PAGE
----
Later that day, I installed Piper for my Logitech gaming mouse, which worked nicely. Piper can be found here:

I wanted to voice chat with my friends, but they were refusing to voice chat with me on Discord because they prefer Guilded. I tried installing Guilded on my computer, but the problem is that it would not install. My friends tried to get me to use the web version, but it was for some reason giving me issues. The solution to this was my friend Blocks_n_more giving me his installation of Guilded (and trusting him to not give me malware).

Day 4

I ran a command called sensors-detect through the Terminal, which detected sensors. It walked me through a few different steps, asking me if I wanted to do some things. It first wanted to try something, saying it was “totally safe.” It then wanted me to do a few more things, with them being “usually safe.” This involved probing sensors. Finally, it wanted me to do something that is usually the “most risky” but should be safe. Everything seemed to be working fine, but now my Bluetooth was broken. I’m not sure if this had anything to do with sensors-detect, the fact that I had updated my system recently, or something else, but my Bluetooth wanted to stop working.

Before, for my Bluetooth to work, I would have to run systemctl start bluetooth and enter my password. When my Bluetooth was broken, I tried starting it again, and also tried systemctl enable bluetooth --now to make Bluetooth enable on every startup. This didn’t work, though.

When checking the status of the Bluetooth service, it seemed to be “running,” but had errors.

I tried this solution that I found on Reddit:

It still did not work, so I tried this:

Unfortunately, that did not work either:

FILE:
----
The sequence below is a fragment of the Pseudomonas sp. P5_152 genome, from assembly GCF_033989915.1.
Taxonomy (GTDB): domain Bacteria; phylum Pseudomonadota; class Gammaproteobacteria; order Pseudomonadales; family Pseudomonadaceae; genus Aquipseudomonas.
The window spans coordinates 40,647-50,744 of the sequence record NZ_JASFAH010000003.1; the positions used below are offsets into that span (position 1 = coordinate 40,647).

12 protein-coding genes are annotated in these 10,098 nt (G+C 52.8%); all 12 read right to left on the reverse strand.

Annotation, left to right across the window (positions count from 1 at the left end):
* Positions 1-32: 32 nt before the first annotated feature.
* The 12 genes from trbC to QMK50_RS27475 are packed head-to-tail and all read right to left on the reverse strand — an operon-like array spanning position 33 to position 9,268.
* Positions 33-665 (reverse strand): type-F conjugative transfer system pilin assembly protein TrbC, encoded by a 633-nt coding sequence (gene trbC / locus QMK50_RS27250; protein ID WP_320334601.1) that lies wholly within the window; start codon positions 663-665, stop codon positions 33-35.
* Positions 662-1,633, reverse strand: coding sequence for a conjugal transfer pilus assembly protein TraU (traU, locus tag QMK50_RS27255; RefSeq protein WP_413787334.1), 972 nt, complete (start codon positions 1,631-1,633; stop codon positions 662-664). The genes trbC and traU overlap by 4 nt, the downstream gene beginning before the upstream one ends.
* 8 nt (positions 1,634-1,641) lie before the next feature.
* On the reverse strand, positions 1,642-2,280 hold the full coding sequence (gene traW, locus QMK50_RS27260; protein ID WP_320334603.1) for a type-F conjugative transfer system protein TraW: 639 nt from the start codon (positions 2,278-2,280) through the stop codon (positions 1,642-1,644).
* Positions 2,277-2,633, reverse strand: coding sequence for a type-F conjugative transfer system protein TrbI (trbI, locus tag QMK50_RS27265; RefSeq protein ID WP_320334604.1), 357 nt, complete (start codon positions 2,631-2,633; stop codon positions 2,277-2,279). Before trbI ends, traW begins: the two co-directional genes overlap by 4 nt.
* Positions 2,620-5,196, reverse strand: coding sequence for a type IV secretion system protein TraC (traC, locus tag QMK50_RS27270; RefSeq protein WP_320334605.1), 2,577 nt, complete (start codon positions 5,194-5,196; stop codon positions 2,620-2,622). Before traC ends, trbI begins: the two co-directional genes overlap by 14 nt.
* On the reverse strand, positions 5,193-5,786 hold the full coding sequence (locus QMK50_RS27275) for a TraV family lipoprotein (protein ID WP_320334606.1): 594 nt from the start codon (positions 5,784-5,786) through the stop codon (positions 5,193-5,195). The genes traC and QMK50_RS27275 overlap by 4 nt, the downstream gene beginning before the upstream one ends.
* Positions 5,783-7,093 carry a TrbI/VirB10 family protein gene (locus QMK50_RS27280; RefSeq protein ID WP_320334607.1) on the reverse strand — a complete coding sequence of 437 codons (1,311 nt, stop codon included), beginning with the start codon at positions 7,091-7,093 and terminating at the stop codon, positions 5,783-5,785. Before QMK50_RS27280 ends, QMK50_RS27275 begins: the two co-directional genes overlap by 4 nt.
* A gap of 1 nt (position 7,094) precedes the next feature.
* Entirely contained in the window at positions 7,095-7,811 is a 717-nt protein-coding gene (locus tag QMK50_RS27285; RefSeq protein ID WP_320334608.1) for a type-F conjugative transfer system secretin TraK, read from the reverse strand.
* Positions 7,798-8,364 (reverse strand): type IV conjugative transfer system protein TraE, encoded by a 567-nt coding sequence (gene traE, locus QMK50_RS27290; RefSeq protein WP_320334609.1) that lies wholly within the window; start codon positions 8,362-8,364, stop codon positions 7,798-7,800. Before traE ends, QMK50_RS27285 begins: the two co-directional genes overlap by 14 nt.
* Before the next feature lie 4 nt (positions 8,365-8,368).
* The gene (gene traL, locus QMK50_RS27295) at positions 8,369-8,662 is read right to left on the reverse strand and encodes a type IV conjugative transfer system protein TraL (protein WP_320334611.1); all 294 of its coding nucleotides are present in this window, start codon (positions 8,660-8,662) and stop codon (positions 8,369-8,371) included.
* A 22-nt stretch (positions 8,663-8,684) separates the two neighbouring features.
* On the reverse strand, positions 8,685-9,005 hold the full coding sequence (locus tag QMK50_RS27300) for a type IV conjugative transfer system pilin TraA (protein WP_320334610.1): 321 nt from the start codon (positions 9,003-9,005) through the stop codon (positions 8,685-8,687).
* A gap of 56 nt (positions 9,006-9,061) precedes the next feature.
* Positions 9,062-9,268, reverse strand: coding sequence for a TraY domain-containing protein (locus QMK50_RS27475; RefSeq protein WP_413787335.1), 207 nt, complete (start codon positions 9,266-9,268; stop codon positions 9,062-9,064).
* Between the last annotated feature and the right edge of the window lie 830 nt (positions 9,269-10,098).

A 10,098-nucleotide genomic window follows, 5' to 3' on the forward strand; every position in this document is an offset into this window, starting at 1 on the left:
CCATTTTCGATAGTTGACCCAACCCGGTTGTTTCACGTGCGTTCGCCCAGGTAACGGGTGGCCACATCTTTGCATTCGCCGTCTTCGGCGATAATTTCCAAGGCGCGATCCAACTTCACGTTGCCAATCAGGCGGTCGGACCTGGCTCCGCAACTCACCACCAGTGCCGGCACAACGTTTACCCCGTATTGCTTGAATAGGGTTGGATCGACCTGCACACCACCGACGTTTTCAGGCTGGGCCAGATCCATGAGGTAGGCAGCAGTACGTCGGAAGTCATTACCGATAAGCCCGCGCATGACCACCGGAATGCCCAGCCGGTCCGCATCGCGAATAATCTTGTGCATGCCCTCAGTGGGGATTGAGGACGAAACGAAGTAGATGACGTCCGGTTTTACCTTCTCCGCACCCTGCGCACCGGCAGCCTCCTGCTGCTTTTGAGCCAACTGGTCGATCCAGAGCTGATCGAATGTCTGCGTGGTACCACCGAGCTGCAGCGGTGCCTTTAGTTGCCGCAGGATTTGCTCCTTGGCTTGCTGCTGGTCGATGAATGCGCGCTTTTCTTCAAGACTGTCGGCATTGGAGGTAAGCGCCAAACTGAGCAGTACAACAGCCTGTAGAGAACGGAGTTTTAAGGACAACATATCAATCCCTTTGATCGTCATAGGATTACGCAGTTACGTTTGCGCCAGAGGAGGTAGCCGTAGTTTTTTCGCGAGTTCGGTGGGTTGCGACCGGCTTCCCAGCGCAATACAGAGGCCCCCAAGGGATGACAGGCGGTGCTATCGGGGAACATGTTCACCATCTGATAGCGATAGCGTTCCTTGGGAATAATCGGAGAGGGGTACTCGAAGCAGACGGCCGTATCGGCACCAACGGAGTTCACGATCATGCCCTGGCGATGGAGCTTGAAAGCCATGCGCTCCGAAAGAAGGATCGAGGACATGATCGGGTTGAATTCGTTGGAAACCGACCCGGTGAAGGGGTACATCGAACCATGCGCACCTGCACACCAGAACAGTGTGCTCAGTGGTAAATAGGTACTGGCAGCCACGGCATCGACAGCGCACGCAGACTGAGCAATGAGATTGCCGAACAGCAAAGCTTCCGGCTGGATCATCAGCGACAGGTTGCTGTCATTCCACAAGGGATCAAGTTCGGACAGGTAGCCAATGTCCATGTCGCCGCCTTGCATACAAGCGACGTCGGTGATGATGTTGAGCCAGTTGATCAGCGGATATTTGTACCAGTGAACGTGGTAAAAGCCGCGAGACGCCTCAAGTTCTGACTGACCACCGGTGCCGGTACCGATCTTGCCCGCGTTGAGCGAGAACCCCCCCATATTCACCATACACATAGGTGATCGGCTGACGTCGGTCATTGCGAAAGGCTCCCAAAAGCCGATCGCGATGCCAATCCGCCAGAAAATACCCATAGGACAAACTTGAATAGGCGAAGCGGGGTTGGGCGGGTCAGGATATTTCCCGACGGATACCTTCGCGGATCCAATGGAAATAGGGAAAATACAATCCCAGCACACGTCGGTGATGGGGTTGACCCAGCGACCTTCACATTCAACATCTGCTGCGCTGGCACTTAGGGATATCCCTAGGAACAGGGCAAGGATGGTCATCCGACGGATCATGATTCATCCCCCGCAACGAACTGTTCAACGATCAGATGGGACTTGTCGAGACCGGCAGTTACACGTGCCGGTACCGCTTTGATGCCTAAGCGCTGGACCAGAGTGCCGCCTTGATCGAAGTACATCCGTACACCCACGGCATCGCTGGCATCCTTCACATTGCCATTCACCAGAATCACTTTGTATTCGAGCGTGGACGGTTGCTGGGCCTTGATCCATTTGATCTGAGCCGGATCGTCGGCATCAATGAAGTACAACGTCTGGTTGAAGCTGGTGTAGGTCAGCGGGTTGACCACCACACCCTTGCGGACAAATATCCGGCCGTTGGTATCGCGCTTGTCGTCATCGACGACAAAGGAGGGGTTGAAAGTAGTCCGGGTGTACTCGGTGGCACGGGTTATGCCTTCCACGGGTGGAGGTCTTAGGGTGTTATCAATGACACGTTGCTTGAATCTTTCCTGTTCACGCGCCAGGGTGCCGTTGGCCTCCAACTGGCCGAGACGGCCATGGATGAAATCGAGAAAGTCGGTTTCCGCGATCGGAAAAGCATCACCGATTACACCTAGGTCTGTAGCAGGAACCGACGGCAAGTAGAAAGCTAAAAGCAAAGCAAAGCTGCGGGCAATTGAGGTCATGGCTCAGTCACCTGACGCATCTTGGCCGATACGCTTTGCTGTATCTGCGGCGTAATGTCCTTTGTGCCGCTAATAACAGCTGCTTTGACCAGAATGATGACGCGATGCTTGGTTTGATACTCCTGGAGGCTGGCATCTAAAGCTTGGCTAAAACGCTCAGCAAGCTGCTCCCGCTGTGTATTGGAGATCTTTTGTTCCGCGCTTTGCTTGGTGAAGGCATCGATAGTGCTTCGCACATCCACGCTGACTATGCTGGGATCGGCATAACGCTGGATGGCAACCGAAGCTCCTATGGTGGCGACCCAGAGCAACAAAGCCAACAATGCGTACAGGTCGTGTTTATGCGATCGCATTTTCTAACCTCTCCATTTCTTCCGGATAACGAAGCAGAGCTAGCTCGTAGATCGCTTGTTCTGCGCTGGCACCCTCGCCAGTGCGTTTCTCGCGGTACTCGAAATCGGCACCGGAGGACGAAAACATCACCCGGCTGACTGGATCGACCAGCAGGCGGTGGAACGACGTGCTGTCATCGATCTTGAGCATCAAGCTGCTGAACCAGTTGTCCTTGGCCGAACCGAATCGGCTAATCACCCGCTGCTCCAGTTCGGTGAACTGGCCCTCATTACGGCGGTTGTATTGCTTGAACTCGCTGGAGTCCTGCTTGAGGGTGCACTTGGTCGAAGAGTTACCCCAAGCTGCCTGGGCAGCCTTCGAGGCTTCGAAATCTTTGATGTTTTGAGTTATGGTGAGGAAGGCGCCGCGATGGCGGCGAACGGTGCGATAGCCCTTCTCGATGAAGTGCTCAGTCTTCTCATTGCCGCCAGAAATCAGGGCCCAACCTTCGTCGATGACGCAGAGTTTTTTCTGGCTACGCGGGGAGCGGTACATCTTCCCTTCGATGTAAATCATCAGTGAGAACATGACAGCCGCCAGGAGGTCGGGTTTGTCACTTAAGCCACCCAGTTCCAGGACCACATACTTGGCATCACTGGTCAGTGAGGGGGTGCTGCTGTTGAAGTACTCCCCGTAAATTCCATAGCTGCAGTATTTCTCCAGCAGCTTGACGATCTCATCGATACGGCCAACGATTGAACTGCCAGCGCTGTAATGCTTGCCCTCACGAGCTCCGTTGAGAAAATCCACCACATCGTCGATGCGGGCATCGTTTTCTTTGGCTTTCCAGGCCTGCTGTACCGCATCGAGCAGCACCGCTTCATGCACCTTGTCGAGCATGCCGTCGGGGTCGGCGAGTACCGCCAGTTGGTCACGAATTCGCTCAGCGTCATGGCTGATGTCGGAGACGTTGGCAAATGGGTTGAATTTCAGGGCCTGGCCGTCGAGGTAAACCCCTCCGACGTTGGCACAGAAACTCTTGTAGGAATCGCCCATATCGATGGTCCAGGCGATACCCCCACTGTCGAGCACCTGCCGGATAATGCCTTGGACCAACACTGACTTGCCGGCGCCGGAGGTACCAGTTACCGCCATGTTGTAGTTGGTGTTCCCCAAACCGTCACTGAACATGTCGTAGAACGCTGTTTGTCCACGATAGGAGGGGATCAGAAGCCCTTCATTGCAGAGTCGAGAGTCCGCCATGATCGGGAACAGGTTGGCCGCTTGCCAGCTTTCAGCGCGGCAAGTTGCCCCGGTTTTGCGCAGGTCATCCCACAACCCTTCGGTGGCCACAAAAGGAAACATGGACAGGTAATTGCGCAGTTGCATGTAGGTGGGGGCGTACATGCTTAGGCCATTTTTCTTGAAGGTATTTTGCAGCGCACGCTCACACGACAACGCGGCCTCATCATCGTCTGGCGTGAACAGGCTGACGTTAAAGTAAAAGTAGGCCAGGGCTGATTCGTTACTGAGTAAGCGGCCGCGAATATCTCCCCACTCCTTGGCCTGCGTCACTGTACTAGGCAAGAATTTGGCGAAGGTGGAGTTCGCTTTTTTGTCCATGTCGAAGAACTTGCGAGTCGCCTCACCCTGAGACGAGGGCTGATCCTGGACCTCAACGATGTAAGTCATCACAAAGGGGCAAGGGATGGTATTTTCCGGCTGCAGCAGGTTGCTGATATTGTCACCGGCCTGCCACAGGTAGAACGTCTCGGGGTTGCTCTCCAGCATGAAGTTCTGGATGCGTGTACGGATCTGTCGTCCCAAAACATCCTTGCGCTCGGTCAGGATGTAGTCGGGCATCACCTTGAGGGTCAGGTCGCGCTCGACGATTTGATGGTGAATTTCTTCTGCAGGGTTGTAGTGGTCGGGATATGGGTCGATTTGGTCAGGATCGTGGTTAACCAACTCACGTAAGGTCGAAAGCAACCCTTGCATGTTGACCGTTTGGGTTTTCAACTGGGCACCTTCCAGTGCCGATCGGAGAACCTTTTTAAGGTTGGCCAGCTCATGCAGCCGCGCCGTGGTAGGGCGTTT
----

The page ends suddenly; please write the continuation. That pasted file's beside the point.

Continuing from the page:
Here is what journalctl looked like:

I got into voice chat with my friend Blocks_n_more so he could help me fix my issue. Well, he sure did, because as soon as I join voice chat with him and screenshare, the problem has been solved! Blocks_n_more had called himself the “Linus Tech Tips of Linux” because of this.

Day 5

On Day 5, I had installed LibreOffice and tried using Linux at school again, but this time tried to work with some spreadsheets I had. I got this when I tried to save my files, though:

I made copies of my files and saved them this way, to make sure that my files aren’t somehow messed up from this. One realization that I made is that due to being able to save in this format, I could theoretically use cool things like XLOOKUP for Excel, right?

Well, no… But actually yes! While LibreOffice didn’t come with this functionality, I was able to get an extension for LibreOffice that actually added it. The extension is called Lox365 from goosepirate on GitHub. Be sure to check it out here:

I also played around with my desktop configuration a bit. KDE Plasma has been awesome for letting me easily customize things the way I want them to be. Before, I had a bottom taskbar and a top bar, but I changed it to be like this:

I’m sure that some of you think that this looks quite ugly, although I genuinely enjoy the appearance of it.

Later on Day 5, I wanted to have the ability to control my fans. Unfortunately, fancontrol-GUI does not work, and trying to open it gave me this error:

This is the command that possibly broke my Bluetooth, so I was not going to do that. I instead found something called Notebook Fan Control Linux, or nbfc-linux, and I got that working. The profile I used is the “Acer Predator G3-572” profile, which I found to work based on this Reddit post:

Unfortunately, there is no GUI application from what I could find for this, so the command-line does have to be used to control the fan speeds.

Day 6

That leads us to today, Day 6. All I will say for today is that unfortunately, I cannot have a display scale for one monitor like I can for Windows 10 – at least not with KDE Plasma.

I know it’s not Day 7, but this might be the final post I make on this. Regardless, I am making my verdict now: I am switching to Linux… somewhat. Unfortunately, you already know the situation for school, so I still have to use Windows for that. Additionally, I am not making any promises that I will continue to use Linux, but there have been no problems that are significant enough to make me go back to Windows 10 as of right now. I will remain dual booted regardless, though.

Thanks for reading!